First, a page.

Okay, kiddies, the Q. I’m grappling with these days is this: Will I ever be able to just, y’know, die?
See, yesterday a.m. I made all the arrangements with one of my army of ticker docs to have him implant a defibrillator in my chest. The medics have discovered a bit of a tendency for my left ventricle to go into a flutter now and again. Usually, the flutter lasts a second or two and then the heart muscle goes back into its groove, like a bass player.
But once in a blue moon, that flutter may last. And it’d be my last. Ventricular fibrillation is a killer, literally. The heart starts crackling like a string of firecrackers in a Chinese New Year parade and next thing anybody knows, the possessor of said wacky heart is on the way out of this mad, mad world.
You all have watched enough emergency dramas to know that medical personal dig putting paddles on whacked out people’s chests and zapping them back to life.
Which, by and large, is a Hollywood conceit. Most people whose ventricles go crazy, well, they die. Only two or so percent actually go back to full and productive lives. That’s because in the vast majority of cases, by the time someone comes by with the zap paddles, the victim’s brain has been deprived of oxygen for so long he or she’s as good as gone anyway.
Now I’ve learned my heart can go aflutter at any moment. And I’m not talking about when The Loved One walks into the room. I’ve been traipsing around with a congenitally malformed heart since I came aboard this goofy planet. Its effects began knocking me low some 15 years ago. It took the great minds of medicine a few years to determine I was born with Hypertrophic Cardiomyopathy. Because of that, I have Congestive Heart Failure. That’s why you see me walking with a cane now and again. Woo-hoo, right? At least I’m alive.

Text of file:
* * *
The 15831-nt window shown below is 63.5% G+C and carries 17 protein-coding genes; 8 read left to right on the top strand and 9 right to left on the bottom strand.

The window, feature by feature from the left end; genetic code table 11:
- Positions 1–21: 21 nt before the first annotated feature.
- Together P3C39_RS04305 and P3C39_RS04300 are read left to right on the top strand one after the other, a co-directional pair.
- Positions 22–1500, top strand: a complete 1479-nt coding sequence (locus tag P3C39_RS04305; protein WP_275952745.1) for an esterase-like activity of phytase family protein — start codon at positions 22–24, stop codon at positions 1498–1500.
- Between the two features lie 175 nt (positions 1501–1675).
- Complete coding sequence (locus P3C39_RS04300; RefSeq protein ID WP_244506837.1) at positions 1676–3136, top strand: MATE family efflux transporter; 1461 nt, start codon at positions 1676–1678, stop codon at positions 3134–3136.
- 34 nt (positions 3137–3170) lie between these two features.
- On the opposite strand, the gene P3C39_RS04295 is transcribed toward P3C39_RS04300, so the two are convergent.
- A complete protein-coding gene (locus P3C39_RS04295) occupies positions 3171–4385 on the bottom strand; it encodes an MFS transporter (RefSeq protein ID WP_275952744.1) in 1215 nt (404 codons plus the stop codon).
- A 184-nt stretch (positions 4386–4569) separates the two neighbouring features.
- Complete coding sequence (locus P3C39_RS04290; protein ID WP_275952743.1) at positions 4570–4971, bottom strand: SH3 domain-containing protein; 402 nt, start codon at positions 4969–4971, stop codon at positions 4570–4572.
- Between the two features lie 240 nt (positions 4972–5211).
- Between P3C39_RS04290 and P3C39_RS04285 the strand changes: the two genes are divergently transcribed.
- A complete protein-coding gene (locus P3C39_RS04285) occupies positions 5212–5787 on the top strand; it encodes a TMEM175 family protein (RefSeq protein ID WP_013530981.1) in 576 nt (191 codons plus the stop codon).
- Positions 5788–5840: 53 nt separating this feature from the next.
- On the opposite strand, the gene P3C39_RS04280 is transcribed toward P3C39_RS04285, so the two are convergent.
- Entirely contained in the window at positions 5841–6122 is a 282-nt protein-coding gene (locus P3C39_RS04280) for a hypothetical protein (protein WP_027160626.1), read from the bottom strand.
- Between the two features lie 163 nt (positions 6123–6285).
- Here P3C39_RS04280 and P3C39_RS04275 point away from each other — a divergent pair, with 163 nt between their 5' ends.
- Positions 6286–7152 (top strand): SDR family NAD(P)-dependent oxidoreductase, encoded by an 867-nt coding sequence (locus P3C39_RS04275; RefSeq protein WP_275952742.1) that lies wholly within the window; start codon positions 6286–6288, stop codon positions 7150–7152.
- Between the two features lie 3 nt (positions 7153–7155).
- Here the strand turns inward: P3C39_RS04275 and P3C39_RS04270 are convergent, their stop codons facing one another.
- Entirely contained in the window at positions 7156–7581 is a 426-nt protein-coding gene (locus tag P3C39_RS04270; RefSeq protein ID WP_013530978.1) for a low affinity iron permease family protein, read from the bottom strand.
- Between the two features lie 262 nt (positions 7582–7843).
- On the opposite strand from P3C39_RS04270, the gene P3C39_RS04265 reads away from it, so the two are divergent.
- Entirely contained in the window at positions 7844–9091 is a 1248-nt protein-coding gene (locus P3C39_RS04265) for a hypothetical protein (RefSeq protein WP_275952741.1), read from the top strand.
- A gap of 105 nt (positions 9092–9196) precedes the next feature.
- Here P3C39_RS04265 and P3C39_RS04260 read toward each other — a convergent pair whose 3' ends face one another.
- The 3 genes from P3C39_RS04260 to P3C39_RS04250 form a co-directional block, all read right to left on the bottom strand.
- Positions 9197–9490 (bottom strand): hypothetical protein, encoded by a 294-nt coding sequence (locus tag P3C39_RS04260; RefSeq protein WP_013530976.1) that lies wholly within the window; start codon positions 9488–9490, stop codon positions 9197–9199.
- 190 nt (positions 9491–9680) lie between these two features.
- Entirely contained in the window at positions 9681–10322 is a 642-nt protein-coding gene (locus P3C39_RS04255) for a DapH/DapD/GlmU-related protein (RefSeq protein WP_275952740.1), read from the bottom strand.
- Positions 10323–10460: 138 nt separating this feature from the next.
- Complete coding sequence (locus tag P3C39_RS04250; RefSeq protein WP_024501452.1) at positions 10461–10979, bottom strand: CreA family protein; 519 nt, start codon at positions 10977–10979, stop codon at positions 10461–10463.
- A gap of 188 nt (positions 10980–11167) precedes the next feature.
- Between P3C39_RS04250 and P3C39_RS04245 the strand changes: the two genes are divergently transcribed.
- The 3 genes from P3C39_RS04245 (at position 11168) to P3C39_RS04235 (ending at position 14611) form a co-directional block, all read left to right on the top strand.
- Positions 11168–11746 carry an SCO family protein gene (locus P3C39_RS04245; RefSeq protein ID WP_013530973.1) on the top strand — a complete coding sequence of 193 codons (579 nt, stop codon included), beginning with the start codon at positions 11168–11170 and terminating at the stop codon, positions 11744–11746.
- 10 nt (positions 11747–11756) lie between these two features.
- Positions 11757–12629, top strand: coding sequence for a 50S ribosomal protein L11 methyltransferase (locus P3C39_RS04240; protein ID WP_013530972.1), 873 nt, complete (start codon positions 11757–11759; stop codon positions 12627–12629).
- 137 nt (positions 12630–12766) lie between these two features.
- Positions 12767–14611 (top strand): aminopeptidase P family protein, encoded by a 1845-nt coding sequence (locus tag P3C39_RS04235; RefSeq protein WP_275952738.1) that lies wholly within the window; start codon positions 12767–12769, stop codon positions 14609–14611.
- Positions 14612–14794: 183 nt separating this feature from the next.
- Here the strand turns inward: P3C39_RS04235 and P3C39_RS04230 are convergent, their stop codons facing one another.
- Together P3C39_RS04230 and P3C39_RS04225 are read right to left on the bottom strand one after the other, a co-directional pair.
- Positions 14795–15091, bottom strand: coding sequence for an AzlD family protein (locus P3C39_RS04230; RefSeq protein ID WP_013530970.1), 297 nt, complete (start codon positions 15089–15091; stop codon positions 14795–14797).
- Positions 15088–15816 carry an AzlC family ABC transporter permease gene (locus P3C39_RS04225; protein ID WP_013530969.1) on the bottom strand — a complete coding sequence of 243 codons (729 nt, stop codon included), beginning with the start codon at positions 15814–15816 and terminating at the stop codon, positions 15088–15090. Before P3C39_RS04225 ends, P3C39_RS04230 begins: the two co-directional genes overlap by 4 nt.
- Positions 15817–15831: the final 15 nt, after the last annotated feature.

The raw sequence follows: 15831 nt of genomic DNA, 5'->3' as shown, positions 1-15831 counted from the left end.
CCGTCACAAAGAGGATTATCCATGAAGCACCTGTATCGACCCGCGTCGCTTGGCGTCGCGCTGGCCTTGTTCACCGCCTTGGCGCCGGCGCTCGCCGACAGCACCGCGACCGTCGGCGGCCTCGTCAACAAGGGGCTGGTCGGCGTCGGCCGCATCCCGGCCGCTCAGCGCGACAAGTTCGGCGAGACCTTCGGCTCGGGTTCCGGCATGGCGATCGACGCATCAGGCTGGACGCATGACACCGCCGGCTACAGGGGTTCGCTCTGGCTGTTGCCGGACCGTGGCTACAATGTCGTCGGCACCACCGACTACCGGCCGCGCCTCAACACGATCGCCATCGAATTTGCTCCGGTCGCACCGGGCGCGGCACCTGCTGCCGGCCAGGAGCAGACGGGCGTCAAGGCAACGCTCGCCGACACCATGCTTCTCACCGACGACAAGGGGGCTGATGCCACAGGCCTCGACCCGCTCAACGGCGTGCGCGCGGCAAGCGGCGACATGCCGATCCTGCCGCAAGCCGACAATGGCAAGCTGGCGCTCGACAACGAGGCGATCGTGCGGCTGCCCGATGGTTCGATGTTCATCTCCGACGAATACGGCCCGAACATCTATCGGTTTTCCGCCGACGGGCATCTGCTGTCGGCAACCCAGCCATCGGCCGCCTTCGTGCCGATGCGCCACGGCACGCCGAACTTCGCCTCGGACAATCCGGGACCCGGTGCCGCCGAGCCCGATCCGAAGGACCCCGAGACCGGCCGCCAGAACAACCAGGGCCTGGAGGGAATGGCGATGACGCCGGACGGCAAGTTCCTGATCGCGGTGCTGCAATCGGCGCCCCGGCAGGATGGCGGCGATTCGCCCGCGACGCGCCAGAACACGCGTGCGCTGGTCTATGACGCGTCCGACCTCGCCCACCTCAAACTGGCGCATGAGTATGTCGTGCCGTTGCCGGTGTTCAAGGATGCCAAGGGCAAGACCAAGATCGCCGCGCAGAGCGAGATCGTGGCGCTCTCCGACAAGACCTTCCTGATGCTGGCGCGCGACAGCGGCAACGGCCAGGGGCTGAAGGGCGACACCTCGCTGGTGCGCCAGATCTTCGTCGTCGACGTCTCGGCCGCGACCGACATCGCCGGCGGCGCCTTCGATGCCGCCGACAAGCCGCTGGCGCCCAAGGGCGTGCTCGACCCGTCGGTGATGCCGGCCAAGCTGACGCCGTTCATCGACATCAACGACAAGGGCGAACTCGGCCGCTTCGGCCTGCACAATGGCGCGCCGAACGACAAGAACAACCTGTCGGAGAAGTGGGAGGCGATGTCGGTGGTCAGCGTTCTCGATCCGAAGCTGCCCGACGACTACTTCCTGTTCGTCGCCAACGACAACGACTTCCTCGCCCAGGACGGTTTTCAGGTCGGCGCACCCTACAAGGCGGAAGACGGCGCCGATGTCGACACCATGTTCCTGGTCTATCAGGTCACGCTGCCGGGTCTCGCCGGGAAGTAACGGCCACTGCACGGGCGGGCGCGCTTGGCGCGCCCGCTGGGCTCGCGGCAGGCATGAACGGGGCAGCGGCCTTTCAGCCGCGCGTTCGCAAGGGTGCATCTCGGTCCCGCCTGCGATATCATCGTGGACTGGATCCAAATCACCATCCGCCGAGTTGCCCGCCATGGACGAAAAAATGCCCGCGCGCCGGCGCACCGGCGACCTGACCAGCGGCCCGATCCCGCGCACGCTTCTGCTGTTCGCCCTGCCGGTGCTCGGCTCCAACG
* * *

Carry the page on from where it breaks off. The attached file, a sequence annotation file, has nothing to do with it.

But since my heart muscle cells are so jumbled, I’m reasonably prone to ventricular fibrillation. I wore a heart monitor for 24 hours a couple of weeks ago and the results were a shade alarming. It turned out I had a couple of flutters in that single day. That’s Russian Roulette, babies. The next one, as Fred Sanford would say, could be the big one.
Ergo, the implantable defibrillator. Slightly bigger than an old Zippo lighter, the implant will give me an 800-volt jolt if my ventricles go ker-flooey. The doctor says it’ll feel as if I’d been kicked in the chest by a horse. But at least I’ll be alive. As I said, woo-hoo.
Now the question occurs to me: Will this device keep zapping me indefinitely even when I’m into my 80s and 90s? How about my 100s? Hell, I may never die!
Wasn’t there a Greek myth about that? Will I become as Tithonos, the lover of Eos? She forgot to ask Zeus to make Tithonos eternally young even as he continued to live forever. He simply turned into a babbling, immobile, decrepit thing, not the vital, vigorous lover she’d hoped for. What kind of deal is that? And do I want to make it?
Tithonos And Eos
Oh sure, I know, the battery’s going to wear out in my little immortality machine. Still, who knows how many times I’ll have cheated death by the time my defibrillator runs out of juice?
I know a little bit about that. Cheating death, that is. I’ve stayed alive thus far thanks to my daily fistful of medications and an ethanol ablation back in 2007. Before the medical community figured out how to treat HCM and its partner CHF, people just up and died from it.
So I’m Tithonos already. And I figure to emulate him for a few more years at least. Only I don’t want to overstay my welcome. Some people might already describe me as a babbling, immobile, decrepit thing.